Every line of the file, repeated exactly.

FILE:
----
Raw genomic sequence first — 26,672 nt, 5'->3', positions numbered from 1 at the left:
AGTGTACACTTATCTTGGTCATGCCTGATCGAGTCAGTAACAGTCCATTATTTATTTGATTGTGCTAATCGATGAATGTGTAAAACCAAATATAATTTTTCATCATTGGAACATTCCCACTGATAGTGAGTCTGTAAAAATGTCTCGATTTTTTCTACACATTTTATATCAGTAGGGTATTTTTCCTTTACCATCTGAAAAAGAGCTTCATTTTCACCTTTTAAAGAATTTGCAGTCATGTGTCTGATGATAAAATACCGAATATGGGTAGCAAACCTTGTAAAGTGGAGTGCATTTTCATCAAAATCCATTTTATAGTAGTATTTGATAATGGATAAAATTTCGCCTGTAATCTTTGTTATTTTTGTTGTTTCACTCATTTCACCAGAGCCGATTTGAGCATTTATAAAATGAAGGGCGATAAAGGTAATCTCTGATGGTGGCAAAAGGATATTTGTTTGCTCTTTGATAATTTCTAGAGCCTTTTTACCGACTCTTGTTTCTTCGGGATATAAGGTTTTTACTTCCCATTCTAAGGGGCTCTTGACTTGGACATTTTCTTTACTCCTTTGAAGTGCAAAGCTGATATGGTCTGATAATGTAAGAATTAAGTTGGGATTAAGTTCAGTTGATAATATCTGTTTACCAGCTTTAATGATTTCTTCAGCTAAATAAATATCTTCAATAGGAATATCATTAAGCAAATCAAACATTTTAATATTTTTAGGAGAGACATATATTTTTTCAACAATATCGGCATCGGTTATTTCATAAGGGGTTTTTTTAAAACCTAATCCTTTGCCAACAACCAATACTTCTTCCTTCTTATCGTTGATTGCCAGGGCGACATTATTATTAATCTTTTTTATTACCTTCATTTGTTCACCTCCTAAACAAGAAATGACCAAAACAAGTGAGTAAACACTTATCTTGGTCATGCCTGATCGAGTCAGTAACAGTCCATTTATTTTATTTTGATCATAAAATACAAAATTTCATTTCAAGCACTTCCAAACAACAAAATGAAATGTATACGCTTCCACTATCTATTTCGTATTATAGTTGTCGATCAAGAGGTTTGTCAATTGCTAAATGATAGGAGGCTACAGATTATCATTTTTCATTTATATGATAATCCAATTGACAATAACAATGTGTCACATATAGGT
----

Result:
Raw genomic sequence first — 26,672 nt, 5'->3', positions numbered from 1 at the left:
AGTGTACACTTATCTTGGTCATGCCTGATCGAGTCAGTAACAGTCCATTATTTATTTGATTGTGCTAATCGATGAATGTGTAAAACCAAATATAATTTTTCATCATTGGAACATTCCCACTGATAGTGAGTCTGTAAAAATGTCTCGATTTTTTCTACACATTTTATATCAGTAGGGTATTTTTCCTTTACCATCTGAAAAAGAGCTTCATTTTCACCTTTTAAAGAATTTGCAGTCATGTGTCTGATGATAAAATACCGAATATGGGTAGCAAACCTTGTAAAGTGGAGTGCATTTTCATCAAAATCCATTTTATAGTAGTATTTGATAATGGATAAAATTTCGCCTGTAATCTTTGTTATTTTTGTTGTTTCACTCATTTCACCAGAGCCGATTTGAGCATTTATAAAATGAAGGGCGATAAAGGTAATCTCTGATGGTGGCAAAAGGATATTTGTTTGCTCTTTGATAATTTCTAGAGCCTTTTTACCGACTCTTGTTTCTTCGGGATATAAGGTTTTTACTTCCCATTCTAAGGGGCTCTTGACTTGGACATTTTCTTTACTCCTTTGAAGTGCAAAGCTGATATGGTCTGATAATGTAAGAATTAAGTTGGGATTAAGTTCAGTTGATAATATCTGTTTACCAGCTTTAATGATTTCTTCAGCTAAATAAATATCTTCAATAGGAATATCATTAAGCAAATCAAACATTTTAATATTTTTAGGAGAGACATATATTTTTTCAACAATATCGGCATCGGTTATTTCATAAGGGGTTTTTTTAAAACCTAATCCTTTGCCAACAACCAATACTTCTTCCTTCTTATCGTTGATTGCCAGGGCGACATTATTATTAATCTTTTTTATTACCTTCATTTGTTCACCTCCTAAACAAGAAATGACCAAAACAAGTGAGTAAACACTTATCTTGGTCATGCCTGATCGAGTCAGTAACAGTCCATTTATTTTATTTTGATCATAAAATACAAAATTTCATTTCAAGCACTTCCAAACAACAAAATGAAATGTATACGCTTCCACTATCTATTTCGTATTATAGTTGTCGATCAAGAGGTTTGTCAATTGCTAAATGATAGGAGGCTACAGATTATCATTTTTCATTTATATGATAATCCAATTGACAATAACAATGTGTCACATATAGGT